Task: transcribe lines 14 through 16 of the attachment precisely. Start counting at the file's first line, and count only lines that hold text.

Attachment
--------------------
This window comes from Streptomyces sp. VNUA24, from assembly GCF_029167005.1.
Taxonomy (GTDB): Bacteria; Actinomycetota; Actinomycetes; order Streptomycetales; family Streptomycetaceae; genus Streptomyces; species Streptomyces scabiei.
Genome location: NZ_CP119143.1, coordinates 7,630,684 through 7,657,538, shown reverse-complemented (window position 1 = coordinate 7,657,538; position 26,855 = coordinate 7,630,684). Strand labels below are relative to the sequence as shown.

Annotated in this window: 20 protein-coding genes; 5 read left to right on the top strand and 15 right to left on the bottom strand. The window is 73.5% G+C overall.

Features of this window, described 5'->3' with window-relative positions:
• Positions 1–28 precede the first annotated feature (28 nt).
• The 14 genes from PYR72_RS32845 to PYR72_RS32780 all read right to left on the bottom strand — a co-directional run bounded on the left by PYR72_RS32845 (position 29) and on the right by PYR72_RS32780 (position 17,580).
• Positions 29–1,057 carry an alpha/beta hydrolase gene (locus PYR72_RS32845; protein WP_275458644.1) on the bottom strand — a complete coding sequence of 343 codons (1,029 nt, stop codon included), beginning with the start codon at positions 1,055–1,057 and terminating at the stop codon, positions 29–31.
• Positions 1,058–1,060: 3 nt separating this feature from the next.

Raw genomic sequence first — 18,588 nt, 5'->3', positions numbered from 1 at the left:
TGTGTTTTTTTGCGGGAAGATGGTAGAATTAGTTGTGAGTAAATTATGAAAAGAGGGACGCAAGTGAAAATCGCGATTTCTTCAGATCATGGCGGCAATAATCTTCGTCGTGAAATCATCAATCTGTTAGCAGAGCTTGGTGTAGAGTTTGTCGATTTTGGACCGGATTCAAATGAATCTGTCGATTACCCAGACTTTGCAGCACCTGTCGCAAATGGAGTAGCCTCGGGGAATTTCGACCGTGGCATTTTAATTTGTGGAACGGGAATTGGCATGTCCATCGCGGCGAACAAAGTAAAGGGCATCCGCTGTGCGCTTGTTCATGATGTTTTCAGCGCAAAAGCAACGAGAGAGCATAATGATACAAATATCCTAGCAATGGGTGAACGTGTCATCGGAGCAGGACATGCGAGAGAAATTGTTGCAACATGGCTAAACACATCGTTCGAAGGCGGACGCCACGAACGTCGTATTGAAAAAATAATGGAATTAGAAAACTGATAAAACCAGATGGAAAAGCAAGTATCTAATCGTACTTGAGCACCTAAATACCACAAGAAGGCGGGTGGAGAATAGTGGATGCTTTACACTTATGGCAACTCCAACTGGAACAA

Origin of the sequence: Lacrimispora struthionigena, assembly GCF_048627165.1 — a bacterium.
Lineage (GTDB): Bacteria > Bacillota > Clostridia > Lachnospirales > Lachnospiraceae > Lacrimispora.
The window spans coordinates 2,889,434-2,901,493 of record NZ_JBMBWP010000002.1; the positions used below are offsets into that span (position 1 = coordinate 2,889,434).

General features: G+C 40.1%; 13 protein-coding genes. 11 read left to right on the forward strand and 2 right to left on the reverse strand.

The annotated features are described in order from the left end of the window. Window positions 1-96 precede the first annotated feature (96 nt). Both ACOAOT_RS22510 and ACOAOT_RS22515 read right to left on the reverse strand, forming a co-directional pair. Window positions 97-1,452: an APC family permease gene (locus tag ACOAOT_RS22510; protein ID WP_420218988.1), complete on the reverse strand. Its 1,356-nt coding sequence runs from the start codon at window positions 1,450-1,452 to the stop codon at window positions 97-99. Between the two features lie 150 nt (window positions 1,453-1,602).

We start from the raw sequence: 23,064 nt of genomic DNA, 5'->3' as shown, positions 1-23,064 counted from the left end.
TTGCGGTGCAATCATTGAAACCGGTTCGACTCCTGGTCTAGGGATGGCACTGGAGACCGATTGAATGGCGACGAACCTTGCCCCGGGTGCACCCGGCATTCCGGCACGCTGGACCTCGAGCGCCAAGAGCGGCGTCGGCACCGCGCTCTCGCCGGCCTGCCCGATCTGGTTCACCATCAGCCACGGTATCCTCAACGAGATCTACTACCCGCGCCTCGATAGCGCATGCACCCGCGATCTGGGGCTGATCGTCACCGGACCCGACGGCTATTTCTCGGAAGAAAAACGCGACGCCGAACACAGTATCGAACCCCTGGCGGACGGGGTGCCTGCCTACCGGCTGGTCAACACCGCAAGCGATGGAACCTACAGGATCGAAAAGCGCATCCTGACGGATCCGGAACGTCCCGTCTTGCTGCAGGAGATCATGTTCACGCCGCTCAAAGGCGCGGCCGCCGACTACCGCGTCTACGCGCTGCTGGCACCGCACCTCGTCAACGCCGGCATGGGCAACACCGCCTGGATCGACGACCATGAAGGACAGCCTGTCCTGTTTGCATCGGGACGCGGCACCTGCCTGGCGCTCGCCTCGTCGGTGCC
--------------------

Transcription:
The window spans coordinates 2,889,434-2,901,493 of record NZ_JBMBWP010000002.1; the positions used below are offsets into that span (position 1 = coordinate 2,889,434).

General features: G+C 40.1%; 13 protein-coding genes. 11 read left to right on the forward strand and 2 right to left on the reverse strand.

The annotated features are described in order from the left end of the window. Window positions 1-96 precede the first annotated feature (96 nt). Both ACOAOT_RS22510 and ACOAOT_RS22515 read right to left on the reverse strand, forming a co-directional pair. Window positions 97-1,452: an APC family permease gene (locus tag ACOAOT_RS22510; protein ID WP_420218988.1), complete on the reverse strand. Its 1,356-nt coding sequence runs from the start codon at window positions 1,450-1,452 to the stop codon at window positions 97-99. Between the two features lie 150 nt (window positions 1,453-1,602).